• Updated Hardware – Whether acting as a client or host, the speed at which your device can respond to inputs and push data to the network will affect overall system latency. Keep your devices current and updated, including routers and switches, to avoid unneeded hardware latency.
  • Internal Network Connections – Computing devices are typically connected through an internal network (whether wireless or wired) before transmitting data on the open Internet. This system can add latency to the system and should be considered for improvement. Typically wired (Ethernet) connections work better than wireless connections in terms of latency but require more physical setup time and impair portability.
  • External Network (Internet) Connection – While Internet speeds are largely advertised in terms of maximum bandwidth, a better connection may improve actual, as well as perceived, latency. An upgrade rarely results in worse performance but be sure to read the fine print and/or ask other technically minded users about their experiences.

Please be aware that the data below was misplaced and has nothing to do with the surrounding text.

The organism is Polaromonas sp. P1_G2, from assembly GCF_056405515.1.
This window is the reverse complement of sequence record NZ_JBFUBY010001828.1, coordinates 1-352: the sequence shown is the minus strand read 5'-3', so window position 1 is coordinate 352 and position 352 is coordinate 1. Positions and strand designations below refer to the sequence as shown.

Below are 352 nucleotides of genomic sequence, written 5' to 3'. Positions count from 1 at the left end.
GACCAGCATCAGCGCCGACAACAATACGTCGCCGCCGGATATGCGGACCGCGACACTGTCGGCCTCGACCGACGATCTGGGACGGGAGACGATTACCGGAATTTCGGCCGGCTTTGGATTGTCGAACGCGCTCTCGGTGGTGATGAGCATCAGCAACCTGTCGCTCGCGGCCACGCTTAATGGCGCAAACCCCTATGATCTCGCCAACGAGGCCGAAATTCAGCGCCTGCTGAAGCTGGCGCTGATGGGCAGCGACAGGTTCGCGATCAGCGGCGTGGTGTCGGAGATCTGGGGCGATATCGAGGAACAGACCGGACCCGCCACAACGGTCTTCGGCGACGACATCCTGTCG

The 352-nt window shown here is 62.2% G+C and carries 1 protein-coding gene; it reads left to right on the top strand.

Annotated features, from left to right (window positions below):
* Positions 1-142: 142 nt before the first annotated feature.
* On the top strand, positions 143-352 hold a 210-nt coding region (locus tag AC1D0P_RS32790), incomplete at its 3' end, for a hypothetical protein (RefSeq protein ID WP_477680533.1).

• Targeted Data Delivery – When users interact with certain data elements first (e.g., the top data on a webpage), if they load fastest, a user may see this as being more responsive than it would be if all elements load at the same rate. Similarly, data networks may choose to prioritize videoconferencing and other time-sensitive tasks over others. While the details of implementation will vary greatly depending on the application, how we use available resources should be considered when possible.

Latency | An Important Challenge In Our Connected Age

As more and more devices become connected, having a fast, reliable, and low-latency connection is of paramount importance.